Political Leadership Lacking in Glyphosate Debate
Following today’s vote on glyphosate in the European Parliament, IFA President Joe Healy said Ireland and other member states have to stand up and support Commissioner Andriukaitis, DG Sante, who came out strongly last week in a speech expressing his frustration at the system and the power of so-called ‘Google Professors’. He fully supports a 10 year licence renewal for glyphosate.
Joe Healy said there is a clear lack of political leadership when it comes to supporting peer reviewed scientific opinion as is the case with the current debate regarding the reauthorisation of glyphosate. The current debate is clearly being driven by populism, based on politics and not science.
Mr Healy said, “Lack of political leadership across the EU is seriously undermining fact-based scientific opinion. This has resulted in the current debacle where important tools such as plant protection products, including glyphosate, could be lost to the agricultural sector. Glyphosate is an important agricultural, horticultural and amenity herbicide. It is used to minimise weed infestation from economically important crops. It has been used to excellent effect in Irish and European farming for almost 40 years.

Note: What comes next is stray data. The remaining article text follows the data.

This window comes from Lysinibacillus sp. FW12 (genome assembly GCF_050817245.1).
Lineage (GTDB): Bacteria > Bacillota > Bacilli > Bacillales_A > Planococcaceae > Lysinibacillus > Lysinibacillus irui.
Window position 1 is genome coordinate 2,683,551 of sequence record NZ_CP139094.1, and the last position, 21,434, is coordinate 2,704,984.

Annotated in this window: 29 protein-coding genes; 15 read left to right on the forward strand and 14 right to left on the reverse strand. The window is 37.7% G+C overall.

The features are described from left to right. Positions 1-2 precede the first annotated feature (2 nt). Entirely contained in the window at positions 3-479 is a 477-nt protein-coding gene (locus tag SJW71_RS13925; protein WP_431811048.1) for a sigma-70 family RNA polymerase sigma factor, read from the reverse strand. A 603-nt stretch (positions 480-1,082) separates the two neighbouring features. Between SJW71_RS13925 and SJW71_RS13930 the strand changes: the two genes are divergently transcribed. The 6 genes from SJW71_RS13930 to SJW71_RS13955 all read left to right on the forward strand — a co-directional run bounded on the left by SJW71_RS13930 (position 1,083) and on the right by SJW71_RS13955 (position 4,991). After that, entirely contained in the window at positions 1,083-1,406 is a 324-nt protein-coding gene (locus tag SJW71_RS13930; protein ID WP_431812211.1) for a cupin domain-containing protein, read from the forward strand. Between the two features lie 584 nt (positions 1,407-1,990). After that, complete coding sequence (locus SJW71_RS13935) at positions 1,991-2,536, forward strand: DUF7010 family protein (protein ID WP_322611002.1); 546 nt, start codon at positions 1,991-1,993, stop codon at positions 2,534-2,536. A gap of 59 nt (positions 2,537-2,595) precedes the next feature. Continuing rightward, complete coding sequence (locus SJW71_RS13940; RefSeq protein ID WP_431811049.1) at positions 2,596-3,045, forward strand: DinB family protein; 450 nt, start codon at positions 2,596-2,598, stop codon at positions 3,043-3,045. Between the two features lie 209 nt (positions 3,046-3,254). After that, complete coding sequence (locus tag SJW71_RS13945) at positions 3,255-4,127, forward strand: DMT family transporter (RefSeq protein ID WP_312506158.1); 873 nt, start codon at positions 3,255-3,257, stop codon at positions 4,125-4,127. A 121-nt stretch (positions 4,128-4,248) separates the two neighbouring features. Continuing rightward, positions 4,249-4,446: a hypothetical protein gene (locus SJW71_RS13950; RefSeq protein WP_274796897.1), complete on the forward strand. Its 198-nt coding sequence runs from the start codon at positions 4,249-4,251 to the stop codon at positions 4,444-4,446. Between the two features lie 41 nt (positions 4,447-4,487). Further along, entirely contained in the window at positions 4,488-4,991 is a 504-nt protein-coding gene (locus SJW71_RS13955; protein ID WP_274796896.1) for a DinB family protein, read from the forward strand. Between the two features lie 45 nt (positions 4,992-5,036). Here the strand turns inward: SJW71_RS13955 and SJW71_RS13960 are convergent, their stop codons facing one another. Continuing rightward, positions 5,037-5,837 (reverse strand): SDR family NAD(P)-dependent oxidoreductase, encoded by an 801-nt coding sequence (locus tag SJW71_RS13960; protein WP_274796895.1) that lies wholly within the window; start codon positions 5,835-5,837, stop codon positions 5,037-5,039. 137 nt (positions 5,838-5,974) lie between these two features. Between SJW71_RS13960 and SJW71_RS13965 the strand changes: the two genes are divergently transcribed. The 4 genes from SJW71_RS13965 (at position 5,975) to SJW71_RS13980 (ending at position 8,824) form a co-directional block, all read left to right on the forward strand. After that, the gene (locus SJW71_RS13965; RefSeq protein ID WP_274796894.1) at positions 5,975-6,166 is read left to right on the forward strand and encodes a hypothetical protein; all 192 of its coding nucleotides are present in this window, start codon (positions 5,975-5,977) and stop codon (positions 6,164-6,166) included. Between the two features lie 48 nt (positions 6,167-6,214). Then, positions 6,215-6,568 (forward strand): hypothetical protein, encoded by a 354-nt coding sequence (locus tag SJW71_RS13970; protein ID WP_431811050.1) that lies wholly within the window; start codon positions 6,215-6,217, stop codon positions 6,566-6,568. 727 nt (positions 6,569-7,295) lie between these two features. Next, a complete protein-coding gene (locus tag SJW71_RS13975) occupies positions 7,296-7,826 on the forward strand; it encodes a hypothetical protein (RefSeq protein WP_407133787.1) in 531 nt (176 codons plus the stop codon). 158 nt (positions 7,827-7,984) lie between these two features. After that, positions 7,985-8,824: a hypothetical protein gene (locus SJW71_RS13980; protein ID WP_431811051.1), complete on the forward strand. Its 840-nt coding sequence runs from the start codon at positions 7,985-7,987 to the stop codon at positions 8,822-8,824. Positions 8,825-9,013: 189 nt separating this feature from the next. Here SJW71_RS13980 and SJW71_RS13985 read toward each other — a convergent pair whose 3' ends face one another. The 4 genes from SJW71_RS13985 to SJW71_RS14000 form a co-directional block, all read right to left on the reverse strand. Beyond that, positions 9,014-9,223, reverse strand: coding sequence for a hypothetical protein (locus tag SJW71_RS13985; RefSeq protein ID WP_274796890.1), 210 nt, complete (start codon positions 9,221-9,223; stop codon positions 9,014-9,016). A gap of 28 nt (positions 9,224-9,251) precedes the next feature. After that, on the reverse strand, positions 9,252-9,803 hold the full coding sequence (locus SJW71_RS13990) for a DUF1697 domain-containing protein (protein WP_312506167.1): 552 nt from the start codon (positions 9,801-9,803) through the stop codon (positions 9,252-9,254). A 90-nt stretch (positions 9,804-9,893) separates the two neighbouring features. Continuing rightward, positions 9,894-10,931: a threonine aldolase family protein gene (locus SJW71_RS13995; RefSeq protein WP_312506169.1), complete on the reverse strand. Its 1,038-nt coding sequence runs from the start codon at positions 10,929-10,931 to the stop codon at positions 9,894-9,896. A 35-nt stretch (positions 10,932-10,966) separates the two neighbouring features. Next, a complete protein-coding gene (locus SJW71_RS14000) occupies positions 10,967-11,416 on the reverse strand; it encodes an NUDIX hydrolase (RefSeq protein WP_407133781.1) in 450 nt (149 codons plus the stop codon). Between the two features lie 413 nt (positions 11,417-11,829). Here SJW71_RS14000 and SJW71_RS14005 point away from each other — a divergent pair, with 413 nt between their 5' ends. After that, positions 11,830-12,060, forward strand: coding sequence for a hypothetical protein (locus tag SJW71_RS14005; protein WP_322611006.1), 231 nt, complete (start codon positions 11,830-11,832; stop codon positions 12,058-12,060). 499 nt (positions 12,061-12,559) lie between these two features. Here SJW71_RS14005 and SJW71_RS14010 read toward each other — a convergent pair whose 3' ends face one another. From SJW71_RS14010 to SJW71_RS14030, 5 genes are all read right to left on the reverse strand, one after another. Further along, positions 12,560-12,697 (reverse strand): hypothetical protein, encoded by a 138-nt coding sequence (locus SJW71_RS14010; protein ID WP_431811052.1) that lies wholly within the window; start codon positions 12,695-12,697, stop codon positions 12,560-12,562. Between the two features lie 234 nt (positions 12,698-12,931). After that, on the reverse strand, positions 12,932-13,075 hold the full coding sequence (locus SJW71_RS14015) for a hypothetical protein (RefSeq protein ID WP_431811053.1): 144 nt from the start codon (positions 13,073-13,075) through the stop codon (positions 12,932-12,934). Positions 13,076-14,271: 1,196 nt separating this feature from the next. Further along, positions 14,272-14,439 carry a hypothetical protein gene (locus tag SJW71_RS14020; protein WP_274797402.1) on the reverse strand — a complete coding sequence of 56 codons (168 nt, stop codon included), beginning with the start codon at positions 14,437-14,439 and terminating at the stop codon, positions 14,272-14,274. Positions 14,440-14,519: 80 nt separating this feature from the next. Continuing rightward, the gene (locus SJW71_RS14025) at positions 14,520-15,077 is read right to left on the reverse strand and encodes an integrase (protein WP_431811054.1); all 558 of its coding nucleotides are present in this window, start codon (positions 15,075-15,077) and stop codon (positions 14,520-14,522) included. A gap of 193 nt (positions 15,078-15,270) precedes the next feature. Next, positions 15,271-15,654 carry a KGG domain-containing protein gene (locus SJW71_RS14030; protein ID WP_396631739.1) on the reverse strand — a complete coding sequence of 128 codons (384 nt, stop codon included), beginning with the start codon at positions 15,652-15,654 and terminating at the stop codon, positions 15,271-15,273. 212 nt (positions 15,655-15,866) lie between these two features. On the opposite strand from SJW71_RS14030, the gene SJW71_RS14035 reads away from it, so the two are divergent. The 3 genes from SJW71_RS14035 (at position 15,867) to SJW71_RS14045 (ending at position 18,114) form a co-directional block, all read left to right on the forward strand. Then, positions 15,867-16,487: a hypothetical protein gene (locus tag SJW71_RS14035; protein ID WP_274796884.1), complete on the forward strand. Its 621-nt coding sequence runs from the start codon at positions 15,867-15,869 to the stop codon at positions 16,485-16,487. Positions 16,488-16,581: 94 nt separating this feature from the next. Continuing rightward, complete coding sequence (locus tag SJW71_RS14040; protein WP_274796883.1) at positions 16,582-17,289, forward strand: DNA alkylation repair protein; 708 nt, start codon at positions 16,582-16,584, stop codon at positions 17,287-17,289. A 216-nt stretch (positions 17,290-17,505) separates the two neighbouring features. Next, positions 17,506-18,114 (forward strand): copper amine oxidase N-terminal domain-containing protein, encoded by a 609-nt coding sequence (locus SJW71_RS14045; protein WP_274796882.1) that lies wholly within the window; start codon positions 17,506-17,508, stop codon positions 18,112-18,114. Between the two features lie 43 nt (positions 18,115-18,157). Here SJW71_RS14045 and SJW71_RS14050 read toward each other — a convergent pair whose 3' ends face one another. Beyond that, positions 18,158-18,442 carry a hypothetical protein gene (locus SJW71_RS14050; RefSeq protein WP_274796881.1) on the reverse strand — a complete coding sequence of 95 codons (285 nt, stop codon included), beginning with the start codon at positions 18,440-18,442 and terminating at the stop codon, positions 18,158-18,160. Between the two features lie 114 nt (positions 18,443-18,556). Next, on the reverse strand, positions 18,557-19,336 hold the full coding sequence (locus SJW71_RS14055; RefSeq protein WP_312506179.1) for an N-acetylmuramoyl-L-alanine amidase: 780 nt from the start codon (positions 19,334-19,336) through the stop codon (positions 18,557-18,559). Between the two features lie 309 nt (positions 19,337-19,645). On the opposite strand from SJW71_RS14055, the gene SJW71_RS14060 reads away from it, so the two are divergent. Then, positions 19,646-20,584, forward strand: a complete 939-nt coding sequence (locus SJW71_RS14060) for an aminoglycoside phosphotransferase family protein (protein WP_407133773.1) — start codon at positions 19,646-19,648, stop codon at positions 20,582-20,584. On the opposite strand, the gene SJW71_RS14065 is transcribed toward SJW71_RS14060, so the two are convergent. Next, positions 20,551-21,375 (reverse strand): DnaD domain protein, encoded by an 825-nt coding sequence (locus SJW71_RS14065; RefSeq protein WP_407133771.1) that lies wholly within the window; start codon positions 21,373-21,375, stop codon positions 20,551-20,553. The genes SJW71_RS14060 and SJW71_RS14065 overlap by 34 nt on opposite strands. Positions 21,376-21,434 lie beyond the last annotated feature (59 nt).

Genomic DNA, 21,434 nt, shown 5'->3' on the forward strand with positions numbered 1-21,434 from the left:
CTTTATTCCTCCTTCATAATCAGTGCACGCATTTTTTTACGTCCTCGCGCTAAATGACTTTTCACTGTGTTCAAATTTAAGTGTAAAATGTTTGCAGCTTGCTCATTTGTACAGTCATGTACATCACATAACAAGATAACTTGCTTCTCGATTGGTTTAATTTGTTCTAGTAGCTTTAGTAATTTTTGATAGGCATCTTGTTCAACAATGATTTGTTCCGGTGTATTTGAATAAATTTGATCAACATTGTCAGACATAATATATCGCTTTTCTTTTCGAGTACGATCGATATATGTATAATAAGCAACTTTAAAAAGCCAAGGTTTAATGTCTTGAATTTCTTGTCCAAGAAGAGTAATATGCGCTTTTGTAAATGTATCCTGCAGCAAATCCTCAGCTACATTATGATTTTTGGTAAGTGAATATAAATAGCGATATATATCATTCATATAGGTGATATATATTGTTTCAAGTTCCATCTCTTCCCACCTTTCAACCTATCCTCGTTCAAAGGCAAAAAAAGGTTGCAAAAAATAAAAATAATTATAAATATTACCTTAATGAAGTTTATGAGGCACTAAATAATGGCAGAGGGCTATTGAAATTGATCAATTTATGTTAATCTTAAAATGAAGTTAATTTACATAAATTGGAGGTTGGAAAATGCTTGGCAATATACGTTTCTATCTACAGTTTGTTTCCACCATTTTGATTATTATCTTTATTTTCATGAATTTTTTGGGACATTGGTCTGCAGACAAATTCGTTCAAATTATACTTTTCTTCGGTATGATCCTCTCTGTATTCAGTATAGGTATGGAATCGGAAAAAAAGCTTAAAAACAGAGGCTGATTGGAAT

“The herbicide is an integral part of the modern farming practice in both tillage and grassland production. It is a key arable crop management tool that allows farmers to produce an abundance of safe, affordable, quality food. Its judicious use allows us to adopt minimum tillage practices, thus preventing soil erosion and reducing greenhouse gas emissions from the sector”.
IFA National Grain Chairman Liam Dunne said, “It is very clear that the glyphosate issue is being used as a political football by a small number of vested interest groups and some politicians to drive on their own agenda. It is vitally important that any decision to approve or not approve plant protection products is based on the best scientific evidence available and not on a political whim, a repeat of what happened in 2007 and 2016.
“Unfortunately, politics rather than science has been the main driver behind several important decisions taken in relation to crop production technologies in recent years. This has the potential to destroy the EU crop production sector in the near to medium term and will lead to significant land abandonment. The EU Commission must take a science based approach on these important matters”.